Sony Ericsson XPERIA X2 review: Another one in
Display: 3.2 inches of disappointment
The Sony Ericsson XPERIA X2 features a 3.2 inch resistive touchscreen of WVGA resolution. The only difference with the X1 is the added 0.2 inches in diagonal. That's a good start as the X1 display was too small for the high resolution it offered and it was hard to hit the small items on the screen with your thumb. However, we do feel the XPERIA X2 needs a even larger screen to make a difference.
Not only that but the X2 display isn't as sensitive as we expected. Even if you decide to operate using only the enclosed stylus, things won't change too much. And one more disappointment concerning the display, the sunlight legibility is not great. Due to the mirror-like surface it's hard to see a thing on the display if you tilt the smartphone a few degrees to the sides.
Both the display and keyboard backlighting are very good, but we shouldn't expect any less than that.
Windows Mobile 6.5 pushes X2 to the limit
The Sony Ericsson XPERIA X2 runs Windows Mobile 6.5. We already discussed the changes in our Samsung Omnia II review and the dedicated OS overview, but let's have a quick recap and go through the new features one more time.
Update, 03 Feb 2010: As the official Sony Ericsson XPERIANCERS blog has it, the company roadmap has two OS updates planned for the X2. The first one in March will take Windows Mobile 6.5.1 (currently running on the X2) to 6.5.2. In May users will be able to update to 6.5.3, which will update a lot of the core OS functionality. Those upgrades will also fix known bugs, improve usability and stability, and enable the dormant video telephony and the FM radio.
Update, 07 Apr 2010: The first update has arrived. This update enables video telephony and the FM radio as well as a few other things.
Unfortunately, Windows Mobile 7 upgrade is not planned for XPERIA X2 as the hardware supposedly doesn’t meet its requirements.
Visually, Windows Mobile 6.5 upgrades the older ver. 6.1 with a brand-new and much prettier homescreen. It also swaps the Start menu with a regular "main menu", which displays all your applications and links to system functions in a honeycomb grid.
Other visual enhancements include the addition of ClearType font rendering as seen on desktop Windows rigs and the ability to scroll tabbed windows with cross-screen sweeps. Context menus have now gotten more thumbable, there's kinetic scrolling - which works just as it does on the iPhone - and finally the graphics are generally prettier throughout the system.
You probably know the default WinMo 6.5 homescreen consists of a scrollable list. What you may not know, unless you've watched a bunch of demo videos, is that some items of that list are in fact side-scrollable.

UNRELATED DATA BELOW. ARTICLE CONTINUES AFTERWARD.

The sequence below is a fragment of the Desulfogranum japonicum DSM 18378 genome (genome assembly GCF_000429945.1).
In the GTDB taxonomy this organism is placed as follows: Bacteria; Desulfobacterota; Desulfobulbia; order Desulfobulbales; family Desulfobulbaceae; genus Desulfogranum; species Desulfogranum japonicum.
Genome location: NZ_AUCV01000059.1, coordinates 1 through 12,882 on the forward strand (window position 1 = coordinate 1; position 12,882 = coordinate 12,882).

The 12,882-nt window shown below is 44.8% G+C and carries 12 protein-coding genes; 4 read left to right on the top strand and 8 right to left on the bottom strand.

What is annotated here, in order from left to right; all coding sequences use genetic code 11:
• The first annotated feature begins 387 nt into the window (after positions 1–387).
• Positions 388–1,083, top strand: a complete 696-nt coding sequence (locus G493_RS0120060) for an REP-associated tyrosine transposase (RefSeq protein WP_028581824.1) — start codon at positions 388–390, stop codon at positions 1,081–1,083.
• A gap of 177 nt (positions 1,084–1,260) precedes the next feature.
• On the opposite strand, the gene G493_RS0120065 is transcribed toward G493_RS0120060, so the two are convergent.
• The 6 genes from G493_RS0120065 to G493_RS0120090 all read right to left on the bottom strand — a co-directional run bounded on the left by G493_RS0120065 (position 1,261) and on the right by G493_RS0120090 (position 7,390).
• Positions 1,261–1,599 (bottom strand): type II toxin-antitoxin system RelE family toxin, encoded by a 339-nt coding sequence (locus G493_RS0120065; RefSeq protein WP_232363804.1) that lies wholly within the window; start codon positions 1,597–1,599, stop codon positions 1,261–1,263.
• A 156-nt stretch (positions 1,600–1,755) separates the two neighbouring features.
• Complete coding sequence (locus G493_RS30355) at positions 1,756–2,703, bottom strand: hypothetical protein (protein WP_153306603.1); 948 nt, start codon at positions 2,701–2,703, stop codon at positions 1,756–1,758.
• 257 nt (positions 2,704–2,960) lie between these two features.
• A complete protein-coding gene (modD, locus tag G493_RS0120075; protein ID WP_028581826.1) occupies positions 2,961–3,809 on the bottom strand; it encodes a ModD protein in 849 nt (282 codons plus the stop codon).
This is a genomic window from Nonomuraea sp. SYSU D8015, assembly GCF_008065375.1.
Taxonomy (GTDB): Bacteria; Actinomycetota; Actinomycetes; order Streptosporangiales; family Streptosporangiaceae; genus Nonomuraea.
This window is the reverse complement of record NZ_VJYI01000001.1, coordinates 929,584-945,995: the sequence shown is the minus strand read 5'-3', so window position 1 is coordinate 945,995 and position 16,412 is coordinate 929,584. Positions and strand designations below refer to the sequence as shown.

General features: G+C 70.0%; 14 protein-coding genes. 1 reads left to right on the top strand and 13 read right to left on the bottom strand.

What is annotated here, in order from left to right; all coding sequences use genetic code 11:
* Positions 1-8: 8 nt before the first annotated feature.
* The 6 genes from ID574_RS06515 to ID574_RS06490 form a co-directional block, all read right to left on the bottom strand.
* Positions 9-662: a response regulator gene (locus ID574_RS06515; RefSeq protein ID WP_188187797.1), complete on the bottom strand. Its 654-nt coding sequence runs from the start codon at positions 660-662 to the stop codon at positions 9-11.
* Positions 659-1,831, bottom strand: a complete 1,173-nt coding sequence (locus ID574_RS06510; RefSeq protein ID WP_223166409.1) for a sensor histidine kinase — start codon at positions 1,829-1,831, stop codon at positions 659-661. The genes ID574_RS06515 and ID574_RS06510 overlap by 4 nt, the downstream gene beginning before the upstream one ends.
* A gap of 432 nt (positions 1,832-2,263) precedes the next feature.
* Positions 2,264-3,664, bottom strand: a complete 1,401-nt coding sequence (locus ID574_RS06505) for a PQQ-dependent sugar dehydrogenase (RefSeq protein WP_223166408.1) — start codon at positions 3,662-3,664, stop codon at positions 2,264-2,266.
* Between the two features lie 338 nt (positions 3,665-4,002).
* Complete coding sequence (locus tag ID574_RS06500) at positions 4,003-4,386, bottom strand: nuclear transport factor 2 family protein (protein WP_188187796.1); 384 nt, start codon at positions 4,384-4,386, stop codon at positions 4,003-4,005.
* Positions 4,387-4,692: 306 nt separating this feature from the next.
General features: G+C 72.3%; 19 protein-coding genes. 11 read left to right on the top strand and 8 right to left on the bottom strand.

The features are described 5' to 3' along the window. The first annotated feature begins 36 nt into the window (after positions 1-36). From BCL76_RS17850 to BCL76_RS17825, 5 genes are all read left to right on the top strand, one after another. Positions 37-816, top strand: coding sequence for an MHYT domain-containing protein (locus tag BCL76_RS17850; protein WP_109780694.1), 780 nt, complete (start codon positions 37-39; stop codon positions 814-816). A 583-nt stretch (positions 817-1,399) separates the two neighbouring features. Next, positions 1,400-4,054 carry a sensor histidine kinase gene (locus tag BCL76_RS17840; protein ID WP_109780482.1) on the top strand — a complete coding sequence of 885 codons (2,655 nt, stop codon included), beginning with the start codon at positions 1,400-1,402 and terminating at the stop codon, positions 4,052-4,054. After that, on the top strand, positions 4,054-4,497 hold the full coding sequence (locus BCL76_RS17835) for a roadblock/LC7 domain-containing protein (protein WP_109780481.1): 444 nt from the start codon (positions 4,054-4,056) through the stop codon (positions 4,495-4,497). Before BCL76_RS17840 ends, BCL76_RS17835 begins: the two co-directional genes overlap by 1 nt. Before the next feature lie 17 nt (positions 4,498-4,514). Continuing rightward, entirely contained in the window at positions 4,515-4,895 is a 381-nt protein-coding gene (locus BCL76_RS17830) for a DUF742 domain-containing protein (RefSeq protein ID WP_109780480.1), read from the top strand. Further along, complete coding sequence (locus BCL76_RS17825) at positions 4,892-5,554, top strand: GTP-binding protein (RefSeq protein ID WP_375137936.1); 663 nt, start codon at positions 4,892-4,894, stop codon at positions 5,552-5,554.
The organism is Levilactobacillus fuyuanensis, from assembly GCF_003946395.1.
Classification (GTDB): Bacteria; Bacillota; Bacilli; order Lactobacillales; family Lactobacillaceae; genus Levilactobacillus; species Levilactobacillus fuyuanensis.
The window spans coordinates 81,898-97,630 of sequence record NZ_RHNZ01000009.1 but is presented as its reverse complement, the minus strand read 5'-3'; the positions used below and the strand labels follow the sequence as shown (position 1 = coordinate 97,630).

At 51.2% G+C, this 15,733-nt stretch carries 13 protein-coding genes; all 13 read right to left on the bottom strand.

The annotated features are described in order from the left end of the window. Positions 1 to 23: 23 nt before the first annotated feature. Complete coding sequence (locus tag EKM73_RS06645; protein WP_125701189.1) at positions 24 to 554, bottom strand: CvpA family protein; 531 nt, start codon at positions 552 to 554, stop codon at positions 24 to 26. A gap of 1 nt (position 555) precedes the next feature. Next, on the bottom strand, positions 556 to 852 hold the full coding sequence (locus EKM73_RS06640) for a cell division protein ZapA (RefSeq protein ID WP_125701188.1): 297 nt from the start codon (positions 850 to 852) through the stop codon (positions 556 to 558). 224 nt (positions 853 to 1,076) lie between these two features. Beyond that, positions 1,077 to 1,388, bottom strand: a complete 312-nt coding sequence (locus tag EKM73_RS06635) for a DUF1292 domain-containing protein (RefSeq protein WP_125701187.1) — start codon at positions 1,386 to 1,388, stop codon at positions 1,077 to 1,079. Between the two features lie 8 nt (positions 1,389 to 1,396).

By scrolling sideways you gain access to different phone features associated to a given item. For example, scrolling the Getting started item sideways allows you to set the clock, email account, device password, Bluetooth, custom wallpaper, custom ringtone, upload music or even remove the Getting started item for good once you've set up the essentials.
Another example is Pictures, which allows you to browse the thumbnails of the photos in your gallery by side sweeps. Touching a photo opens it fullscreen in the photo album.
Pressing the Start menu icon at the top right no longer opens a drop down menu full of shortcuts. Instead it opens what we like to call the new Windows Mobile "Main menu". It's got icons ordered in that honeycomb pattern that so many people can easily recognize as trademark WinMo 6.5 stuff.
In the new main menu you've got all the installed programs plus shortcuts to the settings menu. That Settings menu has also received a facelift and displays icons in the same honeycomb layout.
The perfectly flat structure of the Main menu could definitely get a bit clumsy over time due to the huge number of icons piling up (iPhone users with loads of apps installed will know what we mean), but we'd still prefer that over the confusing experience that so many Widows Mobile new adopters have had in the past.
Unfortunately, Windows Mobile 6.5 on the XPERIA X2 is not as responsive as we'd hope given that this is the company's latest high-end PocketPC. There is noticeable lag at times, though the interface has been optimized a lot since the pre-release unit we based our preview on. Still, the persistent lag combined with the relatively slow and unresponsive touchscreen, gives the impression of a sluggish UI, something that does Sony Ericsson no favors. And then you remember the XPERIA X2 runs on the same hardware as X1 and the reasons for this become obvious. Trying to run a hungry, modern OS on outdated hardware is not exactly a recipe for success.
The 0.2 inch bigger screen makes some difference from the X1, but still can't deliver the desired experience. The stylus is still needed for some buttons and items which are not fully touch-optimized. The Samsung Omnia II that we had in for a review not long ago was way more responsive and had much better performance.
Finally our attention is caught by the task manager. It's very similar to the previous XPERIA X1 and all WinMo running HTC smartphones, but prettier. If you press the dedicated icon on the status bar, a list with all running apps will open. There you can end all unnecessary programs to free some RAM. As usual the second tab displays all kind of memory stats like RAM usage, storage or memory card space.